The Catlech archive for the AT&T 7300/3b1/UnixPC contains ready-made
binaries for a number of ``standard'' programs, which are summarized
below.  In no case did compiling these programs for the 3b1 require
any extraordinary effort (other than the time and disk space needed
to do the work).  If you prefer, sources for many of these programs
(in particular GNU programs) are available here.  The file Index gives
specific details about the program here (version number, etc.).

    Gzip: The GNU compression program.  It does a better job than
	  compress, so I reserve the right to use it.  Gzip files
	  will end is ".z", as opposed to ".Z" for compress.

    TeX: Knuth's typesetting system.  Included are all the standard
	 TeX related programs, as well as a previewer for the 3b1
	 console, tex3b1.  Formats are included for tex, latex, etc.

    Gcc: The GNU C compiler, which is ANSI compatible.  It generates
	 much better code than the provided compiler.  It relies on
	 the native loader, libraries and include files, so you need
	 the development set to use it.

    f2c: A Fortran to C convertor.

    Groff: The GNU version of device independent troff and friends.
           The supported "devices" are postscript, dvi, and ascii/latin-1.
	   Combining postscript or dvi with an appropriate driver, you
	   should be able to get a printout on most any printer.  There
	   are many varieties of dvi drivers available (and tex3b1 can
	   be used for previewing groff dvi output), and ghostscript (see
	   below) can image postscript for many different printers.  Groff
	   includes the me, mm and ms macros.

    Uw, Kermit: There are "terminal" programs for the 3b1.  They don't
		provide any terminal emulation, but do allow for dialing
		the phone (internal or external modem), file transfer, etc.
		Uw also permits (when used with the necessary remote host
		software) multiple windows to the remote host.

    Gawk, Perl, J: Gawk is the GNU version of awk.  Perl is a language
		   created by Larry Wall that combines features from the
		   shell, awk, etc. into one giant language.  J is an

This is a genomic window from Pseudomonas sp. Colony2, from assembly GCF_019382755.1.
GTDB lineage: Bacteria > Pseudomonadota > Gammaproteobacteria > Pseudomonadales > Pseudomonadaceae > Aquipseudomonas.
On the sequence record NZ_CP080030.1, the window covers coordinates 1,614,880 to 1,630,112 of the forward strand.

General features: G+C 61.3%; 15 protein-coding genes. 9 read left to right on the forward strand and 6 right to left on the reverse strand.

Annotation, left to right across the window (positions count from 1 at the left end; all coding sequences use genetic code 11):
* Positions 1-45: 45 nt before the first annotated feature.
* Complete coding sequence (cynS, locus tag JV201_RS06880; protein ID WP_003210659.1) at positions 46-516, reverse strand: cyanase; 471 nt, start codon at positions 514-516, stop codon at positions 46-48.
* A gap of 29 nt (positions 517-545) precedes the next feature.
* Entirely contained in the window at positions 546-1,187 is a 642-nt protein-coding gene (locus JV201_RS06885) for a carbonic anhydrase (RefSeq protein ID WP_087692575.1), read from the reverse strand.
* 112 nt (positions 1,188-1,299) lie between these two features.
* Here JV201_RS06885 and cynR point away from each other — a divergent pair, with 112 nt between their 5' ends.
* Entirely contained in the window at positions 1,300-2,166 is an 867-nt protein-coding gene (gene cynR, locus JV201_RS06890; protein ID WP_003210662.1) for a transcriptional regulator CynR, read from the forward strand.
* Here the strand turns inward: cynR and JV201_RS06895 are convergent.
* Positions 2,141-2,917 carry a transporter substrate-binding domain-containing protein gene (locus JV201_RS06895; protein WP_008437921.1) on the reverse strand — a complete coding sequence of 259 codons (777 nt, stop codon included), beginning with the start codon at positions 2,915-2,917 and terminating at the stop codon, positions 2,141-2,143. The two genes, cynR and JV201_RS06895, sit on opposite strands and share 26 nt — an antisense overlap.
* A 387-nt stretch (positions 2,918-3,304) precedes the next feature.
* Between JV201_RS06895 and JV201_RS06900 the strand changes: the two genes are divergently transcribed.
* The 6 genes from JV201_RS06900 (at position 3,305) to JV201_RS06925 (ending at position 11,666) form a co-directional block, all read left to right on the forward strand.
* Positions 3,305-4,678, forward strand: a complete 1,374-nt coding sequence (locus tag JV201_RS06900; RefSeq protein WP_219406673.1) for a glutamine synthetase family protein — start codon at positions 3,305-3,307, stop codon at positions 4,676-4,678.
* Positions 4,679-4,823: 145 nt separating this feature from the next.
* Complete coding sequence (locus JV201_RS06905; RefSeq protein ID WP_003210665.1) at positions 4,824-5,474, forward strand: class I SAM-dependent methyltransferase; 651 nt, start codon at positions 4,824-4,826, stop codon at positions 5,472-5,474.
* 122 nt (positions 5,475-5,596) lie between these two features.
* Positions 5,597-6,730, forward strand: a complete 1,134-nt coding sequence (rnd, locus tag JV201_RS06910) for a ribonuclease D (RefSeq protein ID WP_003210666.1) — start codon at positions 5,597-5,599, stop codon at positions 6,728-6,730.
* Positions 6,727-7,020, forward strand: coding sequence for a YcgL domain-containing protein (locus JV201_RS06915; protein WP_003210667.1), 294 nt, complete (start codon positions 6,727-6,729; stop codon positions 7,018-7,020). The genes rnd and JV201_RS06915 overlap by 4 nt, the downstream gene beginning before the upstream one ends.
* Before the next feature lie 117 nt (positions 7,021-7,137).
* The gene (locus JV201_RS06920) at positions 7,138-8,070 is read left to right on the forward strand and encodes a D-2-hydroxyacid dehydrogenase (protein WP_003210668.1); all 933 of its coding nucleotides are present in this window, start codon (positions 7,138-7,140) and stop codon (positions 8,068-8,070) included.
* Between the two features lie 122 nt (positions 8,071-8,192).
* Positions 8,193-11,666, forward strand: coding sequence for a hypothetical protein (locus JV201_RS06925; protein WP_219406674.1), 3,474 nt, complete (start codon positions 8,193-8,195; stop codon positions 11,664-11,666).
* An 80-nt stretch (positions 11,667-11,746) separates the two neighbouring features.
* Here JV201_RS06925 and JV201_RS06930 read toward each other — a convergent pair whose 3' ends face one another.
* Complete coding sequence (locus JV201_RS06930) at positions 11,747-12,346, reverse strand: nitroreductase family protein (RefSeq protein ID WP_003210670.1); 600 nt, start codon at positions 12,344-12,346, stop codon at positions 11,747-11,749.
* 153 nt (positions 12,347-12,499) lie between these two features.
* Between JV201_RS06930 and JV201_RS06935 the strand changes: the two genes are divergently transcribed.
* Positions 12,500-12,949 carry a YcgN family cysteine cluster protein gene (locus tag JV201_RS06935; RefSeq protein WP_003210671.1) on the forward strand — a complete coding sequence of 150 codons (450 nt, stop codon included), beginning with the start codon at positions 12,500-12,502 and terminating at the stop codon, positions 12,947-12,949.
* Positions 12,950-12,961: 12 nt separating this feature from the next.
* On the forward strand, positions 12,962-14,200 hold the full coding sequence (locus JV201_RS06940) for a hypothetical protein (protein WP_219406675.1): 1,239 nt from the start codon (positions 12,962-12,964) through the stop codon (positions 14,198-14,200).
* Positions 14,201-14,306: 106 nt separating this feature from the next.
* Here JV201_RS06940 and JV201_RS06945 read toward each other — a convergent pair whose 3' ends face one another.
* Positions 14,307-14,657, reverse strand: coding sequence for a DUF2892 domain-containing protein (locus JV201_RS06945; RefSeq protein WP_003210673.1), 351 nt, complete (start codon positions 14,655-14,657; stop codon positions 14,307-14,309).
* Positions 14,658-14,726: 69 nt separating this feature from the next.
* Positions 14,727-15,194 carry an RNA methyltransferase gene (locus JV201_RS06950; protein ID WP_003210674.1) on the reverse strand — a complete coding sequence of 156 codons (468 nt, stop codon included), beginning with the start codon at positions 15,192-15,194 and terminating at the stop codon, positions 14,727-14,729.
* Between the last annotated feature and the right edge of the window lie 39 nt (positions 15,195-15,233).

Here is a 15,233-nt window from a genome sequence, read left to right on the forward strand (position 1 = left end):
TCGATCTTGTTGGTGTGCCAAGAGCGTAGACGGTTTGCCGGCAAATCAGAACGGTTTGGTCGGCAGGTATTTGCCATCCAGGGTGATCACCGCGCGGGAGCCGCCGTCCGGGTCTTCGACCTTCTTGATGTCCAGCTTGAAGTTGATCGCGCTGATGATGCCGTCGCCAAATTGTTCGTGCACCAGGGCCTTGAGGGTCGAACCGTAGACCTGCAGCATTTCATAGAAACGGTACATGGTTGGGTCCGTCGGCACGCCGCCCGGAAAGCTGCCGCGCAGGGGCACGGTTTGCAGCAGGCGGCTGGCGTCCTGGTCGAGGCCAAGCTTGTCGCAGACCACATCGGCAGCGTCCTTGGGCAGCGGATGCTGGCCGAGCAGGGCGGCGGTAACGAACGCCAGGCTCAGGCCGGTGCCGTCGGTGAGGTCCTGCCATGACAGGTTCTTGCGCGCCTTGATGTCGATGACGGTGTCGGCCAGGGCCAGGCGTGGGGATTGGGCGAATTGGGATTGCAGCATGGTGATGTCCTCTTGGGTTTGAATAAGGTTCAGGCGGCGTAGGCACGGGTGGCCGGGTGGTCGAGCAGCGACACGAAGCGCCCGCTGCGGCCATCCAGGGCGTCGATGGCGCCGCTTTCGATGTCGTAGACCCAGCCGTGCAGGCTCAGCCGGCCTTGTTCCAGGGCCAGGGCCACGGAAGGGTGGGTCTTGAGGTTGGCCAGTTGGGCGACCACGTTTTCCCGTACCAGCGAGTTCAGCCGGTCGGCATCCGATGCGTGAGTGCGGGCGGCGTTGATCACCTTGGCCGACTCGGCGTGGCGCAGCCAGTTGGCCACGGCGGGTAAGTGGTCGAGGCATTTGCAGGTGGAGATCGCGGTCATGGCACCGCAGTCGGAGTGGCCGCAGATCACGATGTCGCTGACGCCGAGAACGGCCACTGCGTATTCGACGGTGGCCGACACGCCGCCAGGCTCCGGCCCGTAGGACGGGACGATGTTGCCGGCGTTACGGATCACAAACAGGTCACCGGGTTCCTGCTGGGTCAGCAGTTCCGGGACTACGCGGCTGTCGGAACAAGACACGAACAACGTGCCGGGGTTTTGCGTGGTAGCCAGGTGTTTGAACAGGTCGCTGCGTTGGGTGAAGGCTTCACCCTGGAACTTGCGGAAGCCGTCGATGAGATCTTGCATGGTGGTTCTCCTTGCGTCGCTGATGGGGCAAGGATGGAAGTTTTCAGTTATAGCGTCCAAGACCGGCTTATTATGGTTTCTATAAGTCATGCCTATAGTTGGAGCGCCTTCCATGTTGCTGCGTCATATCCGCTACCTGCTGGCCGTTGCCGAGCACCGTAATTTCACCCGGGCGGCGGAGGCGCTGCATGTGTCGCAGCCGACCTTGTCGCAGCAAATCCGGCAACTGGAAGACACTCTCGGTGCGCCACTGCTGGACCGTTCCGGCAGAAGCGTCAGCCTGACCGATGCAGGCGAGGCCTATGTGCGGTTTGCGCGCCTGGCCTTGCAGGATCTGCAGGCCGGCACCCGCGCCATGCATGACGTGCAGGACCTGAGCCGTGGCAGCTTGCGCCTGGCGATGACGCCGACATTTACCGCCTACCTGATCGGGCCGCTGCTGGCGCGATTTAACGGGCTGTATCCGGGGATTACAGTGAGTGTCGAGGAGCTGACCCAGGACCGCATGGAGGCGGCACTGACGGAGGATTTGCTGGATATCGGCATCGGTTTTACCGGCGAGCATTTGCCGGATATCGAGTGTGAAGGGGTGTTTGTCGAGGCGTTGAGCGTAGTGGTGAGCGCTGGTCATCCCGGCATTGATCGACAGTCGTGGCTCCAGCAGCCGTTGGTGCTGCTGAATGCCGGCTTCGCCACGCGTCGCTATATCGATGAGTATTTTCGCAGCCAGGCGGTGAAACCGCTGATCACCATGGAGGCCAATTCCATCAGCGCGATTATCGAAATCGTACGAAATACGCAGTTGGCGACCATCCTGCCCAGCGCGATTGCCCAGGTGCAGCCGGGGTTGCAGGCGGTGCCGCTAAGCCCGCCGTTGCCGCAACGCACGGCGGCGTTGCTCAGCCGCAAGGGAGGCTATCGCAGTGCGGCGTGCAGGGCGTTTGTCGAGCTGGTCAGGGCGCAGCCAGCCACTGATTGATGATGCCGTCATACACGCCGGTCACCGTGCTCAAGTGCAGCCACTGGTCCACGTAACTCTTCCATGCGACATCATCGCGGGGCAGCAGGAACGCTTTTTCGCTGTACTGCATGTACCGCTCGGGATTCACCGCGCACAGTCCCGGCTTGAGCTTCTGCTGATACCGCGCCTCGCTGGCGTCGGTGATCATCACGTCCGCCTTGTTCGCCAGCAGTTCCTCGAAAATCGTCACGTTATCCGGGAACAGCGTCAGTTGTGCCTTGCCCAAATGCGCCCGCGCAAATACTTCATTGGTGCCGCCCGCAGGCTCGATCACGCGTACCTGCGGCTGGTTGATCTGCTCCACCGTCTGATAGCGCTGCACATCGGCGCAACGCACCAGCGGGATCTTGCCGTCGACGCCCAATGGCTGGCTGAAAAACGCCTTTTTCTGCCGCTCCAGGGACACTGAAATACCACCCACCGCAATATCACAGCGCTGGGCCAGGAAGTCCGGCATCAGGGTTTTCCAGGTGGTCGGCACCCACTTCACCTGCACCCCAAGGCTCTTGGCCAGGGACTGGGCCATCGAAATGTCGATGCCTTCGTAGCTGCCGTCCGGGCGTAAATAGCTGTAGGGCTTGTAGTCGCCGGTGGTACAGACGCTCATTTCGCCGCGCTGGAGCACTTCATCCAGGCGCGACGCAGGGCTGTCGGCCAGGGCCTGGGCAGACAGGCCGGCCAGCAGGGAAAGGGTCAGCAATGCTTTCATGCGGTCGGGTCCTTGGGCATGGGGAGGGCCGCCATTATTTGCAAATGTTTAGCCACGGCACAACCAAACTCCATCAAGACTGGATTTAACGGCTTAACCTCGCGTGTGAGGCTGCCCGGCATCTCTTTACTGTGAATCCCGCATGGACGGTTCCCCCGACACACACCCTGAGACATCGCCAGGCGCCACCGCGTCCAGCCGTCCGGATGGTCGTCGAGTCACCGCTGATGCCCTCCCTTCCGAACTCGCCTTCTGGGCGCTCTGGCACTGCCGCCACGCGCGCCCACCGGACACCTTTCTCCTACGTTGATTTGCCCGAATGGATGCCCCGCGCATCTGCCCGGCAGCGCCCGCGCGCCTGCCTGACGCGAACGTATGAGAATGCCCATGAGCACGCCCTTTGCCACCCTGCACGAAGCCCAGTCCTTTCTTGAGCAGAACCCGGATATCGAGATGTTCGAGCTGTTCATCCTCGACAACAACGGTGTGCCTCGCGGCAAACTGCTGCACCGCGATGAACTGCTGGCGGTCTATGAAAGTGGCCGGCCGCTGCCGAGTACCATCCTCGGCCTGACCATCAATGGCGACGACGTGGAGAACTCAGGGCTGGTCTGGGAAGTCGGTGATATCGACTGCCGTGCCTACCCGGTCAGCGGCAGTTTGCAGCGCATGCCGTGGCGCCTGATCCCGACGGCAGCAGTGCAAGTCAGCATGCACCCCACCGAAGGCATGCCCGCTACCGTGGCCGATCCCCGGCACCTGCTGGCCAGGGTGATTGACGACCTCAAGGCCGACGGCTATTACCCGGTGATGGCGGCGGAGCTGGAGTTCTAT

APL-like language created by Ken Iverson (the original
		   creator of APL).

    Gnuplot: A generic plotting package, that includes support for the
	     3b1 console.

    Bash, Tcsh: Bash is the GNU version of the Bourne shell.  Tcsh is
		a variation on the C-shell.

    Emacs: GNU emacs is a general purpose editor.  A bit on the large
	   size (kitchen sink syndrome).

    Gnutar: The GNU version of the tar program.  The tar files in the
	    archive were created by gnutar, and it might be that it's
	    needed for un-archiving.

    Mgr: This is an alternate windowing system, developed at Bellcore.
	 To run well, you need a hardware modification.  The only real
	 purpose these files serve is to allow you to try it out to see
	 if it's worth having -- strictly a demo version here.

    Ghostscript: This is the GNU postscript interpreter.  It is capable
		 of driving a wide variety of printers (only a few of
		 which are configured in the binary here), as well as the
		 3b1 console (for previewing, in which case it behaves
		 very much like tex3b1 (which is where much of the code
		 was taken from)).

    Sc: A spreadsheet program.  It has lots of online help to get you
	going, as well as tutorial.

    Mtools: A series of programs for manipulating MSDos disks (and, though
	    I have no way of testing this, a DOS partition from the DOS
	    expansion board).

    GNU-utils: Many of the standard Unix programs you'd find in /bin.

According to RMS, it is contrary to the GNU Public Licence to have
binaries available without "equivalent" access to the sources.  We only
keep current versions of GNU sources, so I will only keep current versions
of the binaries.

Andy Fyfe